On Thursday morning, the anti-Islamic Freedom Party led by Geert Wilders looked set to win 20 seats, far behind the centre-right VVD led by Prime Minister Mark Rutte, which was set to win 33 seats.
This is being seen as a huge disappointment for Wilders, who recent polls had suggested would win as much as 25% of the vote. He secured only about half of that amount on election day.
Jan Björklund, leader of Sweden's Liberal Party said that the election showed the rise of populism had come to an end.
"What has happened, I believe, is that this international wave, which many thought would continue after Brexit and Trump and go from country to country....it can very well be said that this wave has peaked."
Foreign Minister Margot Wallström said that the Dutch people had "voted out populism and instead voted for an inclusive and open society."
But the head of Sweden's own populist party, the Sweden Democrats, said that the election should be seen as a step forward for Wilders.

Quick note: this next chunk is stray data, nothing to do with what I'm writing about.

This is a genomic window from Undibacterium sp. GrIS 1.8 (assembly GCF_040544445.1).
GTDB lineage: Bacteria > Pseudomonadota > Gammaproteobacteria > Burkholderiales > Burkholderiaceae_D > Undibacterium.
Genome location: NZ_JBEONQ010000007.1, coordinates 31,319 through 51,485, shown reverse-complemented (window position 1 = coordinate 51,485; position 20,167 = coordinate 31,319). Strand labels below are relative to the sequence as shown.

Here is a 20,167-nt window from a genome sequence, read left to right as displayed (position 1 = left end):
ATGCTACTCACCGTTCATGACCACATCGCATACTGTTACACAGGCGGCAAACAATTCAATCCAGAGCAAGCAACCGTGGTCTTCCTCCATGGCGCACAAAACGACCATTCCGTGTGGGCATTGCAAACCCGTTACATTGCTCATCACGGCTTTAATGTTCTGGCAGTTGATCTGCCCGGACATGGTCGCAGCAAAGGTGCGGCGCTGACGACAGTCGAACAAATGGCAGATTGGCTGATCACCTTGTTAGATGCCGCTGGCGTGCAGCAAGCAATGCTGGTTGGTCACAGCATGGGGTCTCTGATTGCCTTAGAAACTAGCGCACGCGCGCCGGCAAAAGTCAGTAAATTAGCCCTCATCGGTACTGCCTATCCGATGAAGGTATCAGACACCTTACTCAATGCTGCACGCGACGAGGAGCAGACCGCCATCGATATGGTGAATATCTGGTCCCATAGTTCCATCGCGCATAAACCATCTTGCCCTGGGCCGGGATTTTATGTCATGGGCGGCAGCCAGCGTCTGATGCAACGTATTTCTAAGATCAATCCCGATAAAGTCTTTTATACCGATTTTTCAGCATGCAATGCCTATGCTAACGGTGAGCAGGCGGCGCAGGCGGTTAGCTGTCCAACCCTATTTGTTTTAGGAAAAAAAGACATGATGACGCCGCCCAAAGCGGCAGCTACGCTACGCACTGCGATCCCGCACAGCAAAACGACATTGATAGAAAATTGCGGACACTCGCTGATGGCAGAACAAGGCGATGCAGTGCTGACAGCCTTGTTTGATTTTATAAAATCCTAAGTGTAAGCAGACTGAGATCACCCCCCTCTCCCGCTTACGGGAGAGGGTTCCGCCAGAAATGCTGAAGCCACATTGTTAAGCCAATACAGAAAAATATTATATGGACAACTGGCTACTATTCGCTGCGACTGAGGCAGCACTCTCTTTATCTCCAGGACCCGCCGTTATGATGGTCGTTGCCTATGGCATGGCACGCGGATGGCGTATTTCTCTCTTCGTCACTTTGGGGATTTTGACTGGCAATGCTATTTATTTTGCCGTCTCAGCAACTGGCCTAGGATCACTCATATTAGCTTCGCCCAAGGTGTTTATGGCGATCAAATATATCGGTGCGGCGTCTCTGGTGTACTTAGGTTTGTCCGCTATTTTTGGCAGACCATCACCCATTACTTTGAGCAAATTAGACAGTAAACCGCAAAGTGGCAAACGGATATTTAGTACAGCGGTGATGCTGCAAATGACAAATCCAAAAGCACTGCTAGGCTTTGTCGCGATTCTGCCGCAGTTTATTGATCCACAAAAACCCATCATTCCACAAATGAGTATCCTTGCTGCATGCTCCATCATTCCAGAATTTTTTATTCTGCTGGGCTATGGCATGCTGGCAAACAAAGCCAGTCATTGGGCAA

Jimmie Åkesson said: "This is progress even if seen from the perspective of the recent months' opinion polls, it's not the fantastic increase which one had perhaps been counting on."
"My analysis is that the ruling party to a large extent adjusted its politics to that of the Freedom Party when it comes to immigration."
Karin Enström, the foreign policy spokesperson for the opposition Moderate Party told TT that the election should be seen as a blow for social democracy, given the disappointing result for the Dutch Social Democratic Party.